The Manhattan School program is modeled partly on graduate case studies. Sirota cites the example of Alondra de la Parra, who came to New York to study piano at the Manhattan School, but quickly discovered her love for conducting. Rather than apprentice with a small local orchestra, she learned how to form a board of directors and establish a donor base. At age twenty-three she launched her own freelance group, today known as the Philharmonic Orchestra of the Americas, which is releasing an album of music by Central and South American composers on Sony Classical this fall.
Seeking other entrepreneurial models, conservatory deans frequently point to the kind of flexible chamber ensembles that don’t fall into traditional categories. This includes Eighth Blackbird, a contemporary music sextet founded in 1996 by graduates of several major music schools, and the International Contemporary Ensemble (ICE), a flexible group that began in 2001 with several Oberlin graduates, and which today plays everything from duos and trios to large multimedia works and pieces for thirty players.
Neither Eighth Blackbird nor ICE was the product of a top-down entrepreneurship program, but both groups have made themselves marketable to major presenters such as Carnegie Hall and the Kennedy Center as well as alternative venues that include The Tank, a black-box theater in the Manhattan neighborhood of Hell’s Kitchen. Both present challenging programs of modernist fare but couch them in hip settings and programming conceits, like ICE’s “Violin Showdown” or Eighth Blackbird’s musical theater work Slide, with actor¬-¬singer Rinde Eckert.
“Ten or fifteen years ago if someone posited that a contemporary group of six to eight musicians could earn their living commissioning living composers, that would have been seen as ridiculous,” says David Stull, the dean of the Oberlin Conservatory. “Students have not only cleverly taken business models that support smaller ensembles but they have skills, really, as entrepreneurs.”
Certainly, new music groups have always been the product of enterprising do-it-yourselfers who look beyond conventional career outlets (the Bang on a Can All-Stars are a prime example). And questions remain about whether entrepreneurship programs can foster groups that reach a wider segment of the classical audience. Are schools willing to provide enough funding and faculty resources? Will the courses and workshops be required of all students or remain as electives? At Oberlin, only twenty percent of students have taken advantage of the entrepreneurship program, “Creativity and Leadership,” despite the fact that the school offers incentives such as seed grants to students with innovative project ideas.
“I still haven’t seen any school put their money where their mouth is,” says Drew McManus, an orchestra consultant who writes the blog Adaptistration.com. “There is no real clear definition of what entrepreneurialism is. It should be a two-year set of courses that’s required of all performance majors.”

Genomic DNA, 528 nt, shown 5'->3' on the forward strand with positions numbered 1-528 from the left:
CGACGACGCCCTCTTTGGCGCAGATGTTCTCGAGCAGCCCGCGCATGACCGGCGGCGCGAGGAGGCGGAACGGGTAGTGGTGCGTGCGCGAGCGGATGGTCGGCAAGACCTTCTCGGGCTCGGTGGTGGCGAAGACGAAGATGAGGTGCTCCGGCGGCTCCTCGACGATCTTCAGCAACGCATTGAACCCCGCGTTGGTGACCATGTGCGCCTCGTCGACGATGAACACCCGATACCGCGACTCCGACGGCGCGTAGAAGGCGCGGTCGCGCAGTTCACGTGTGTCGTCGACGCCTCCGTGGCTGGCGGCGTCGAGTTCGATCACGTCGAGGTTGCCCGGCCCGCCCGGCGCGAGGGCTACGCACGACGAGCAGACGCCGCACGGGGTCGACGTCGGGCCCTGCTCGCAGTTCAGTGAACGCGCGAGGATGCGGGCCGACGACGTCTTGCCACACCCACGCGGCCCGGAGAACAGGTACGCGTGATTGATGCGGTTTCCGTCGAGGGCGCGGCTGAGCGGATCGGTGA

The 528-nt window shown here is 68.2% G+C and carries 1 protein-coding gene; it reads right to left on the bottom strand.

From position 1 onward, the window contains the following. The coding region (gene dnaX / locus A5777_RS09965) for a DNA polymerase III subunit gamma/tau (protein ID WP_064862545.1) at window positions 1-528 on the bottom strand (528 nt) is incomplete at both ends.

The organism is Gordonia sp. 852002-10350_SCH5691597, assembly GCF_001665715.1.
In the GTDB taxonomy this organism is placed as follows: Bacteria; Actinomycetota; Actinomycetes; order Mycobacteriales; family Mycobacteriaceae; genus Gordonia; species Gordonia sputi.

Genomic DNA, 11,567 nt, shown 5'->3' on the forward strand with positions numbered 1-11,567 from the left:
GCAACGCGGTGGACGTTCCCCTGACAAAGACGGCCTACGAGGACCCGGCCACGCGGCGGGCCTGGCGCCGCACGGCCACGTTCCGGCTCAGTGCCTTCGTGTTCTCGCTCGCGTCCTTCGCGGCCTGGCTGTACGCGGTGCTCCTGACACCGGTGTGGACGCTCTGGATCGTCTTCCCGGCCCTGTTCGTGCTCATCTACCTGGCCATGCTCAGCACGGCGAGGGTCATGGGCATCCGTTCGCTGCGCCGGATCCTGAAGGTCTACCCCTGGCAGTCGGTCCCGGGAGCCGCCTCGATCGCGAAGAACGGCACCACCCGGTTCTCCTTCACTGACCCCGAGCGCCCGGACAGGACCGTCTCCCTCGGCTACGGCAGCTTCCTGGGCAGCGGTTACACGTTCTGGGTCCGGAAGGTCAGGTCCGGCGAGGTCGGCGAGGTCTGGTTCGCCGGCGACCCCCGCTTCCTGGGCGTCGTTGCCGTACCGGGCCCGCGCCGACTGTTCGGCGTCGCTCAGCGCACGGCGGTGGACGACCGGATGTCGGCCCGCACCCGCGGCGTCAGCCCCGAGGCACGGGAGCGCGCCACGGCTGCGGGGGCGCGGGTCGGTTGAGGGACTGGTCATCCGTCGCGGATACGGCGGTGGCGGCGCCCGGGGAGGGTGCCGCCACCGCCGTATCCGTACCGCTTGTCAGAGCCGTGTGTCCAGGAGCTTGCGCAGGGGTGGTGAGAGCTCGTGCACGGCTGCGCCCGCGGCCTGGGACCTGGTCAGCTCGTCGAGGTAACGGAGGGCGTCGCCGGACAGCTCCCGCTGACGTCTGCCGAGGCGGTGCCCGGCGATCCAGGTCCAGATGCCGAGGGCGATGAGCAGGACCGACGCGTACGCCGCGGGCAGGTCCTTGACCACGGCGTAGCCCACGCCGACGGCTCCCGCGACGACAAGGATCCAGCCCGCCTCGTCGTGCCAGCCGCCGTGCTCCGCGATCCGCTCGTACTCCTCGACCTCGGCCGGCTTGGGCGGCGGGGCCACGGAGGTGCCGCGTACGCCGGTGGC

McManus believes that students need to be taught about the hard realities of the job market before they even set foot in a school. He proposes a class on the mechanics of touring that would teach “how to book dates with performing arts presenters, how to set the tour schedule up so it’s the least amount of expenses with the most amount of revenue, how to put the time and effort into a program that will sell.”
Kaufman, the grad student who co-founded the Music Diplomacy event, sees panel discussions as a way to bring newcomers to the concert hall. He and Reichman consulted with administrators at New England Conservatory on how to raise funds from various donors and foundations. They also sought advice from outreach and marketing experts on how to publicize. They are now in the process of forming a nonprofit organization that will present other concert¬symposia on big social issues.
“It’s all about making your own opportunities,” says Kaufman, who says he plans to hold a day job to support his musical activities. “There are plenty of resources to be had if you’re smart and you come up with an idea and find people out there who are interested in supporting it.”
Some school administrators worry about pushing the practical side of a musician’s education, arguing that entrepreneurial ingenuity and risk-taking are traits that can’t be taught, and that schools shouldn’t alter curricula based on short-term economic realities. Christopher Kendall, dean of the University of Michigan School of Music, advises caution. “I don’t think we’re interested in chasing down immediate cultural imperatives to the extent of losing broader and more deep-seated values that the arts are engaged with,” he says. “But being flexible and nimble is important. And institutions like ours are not known for being nimble.”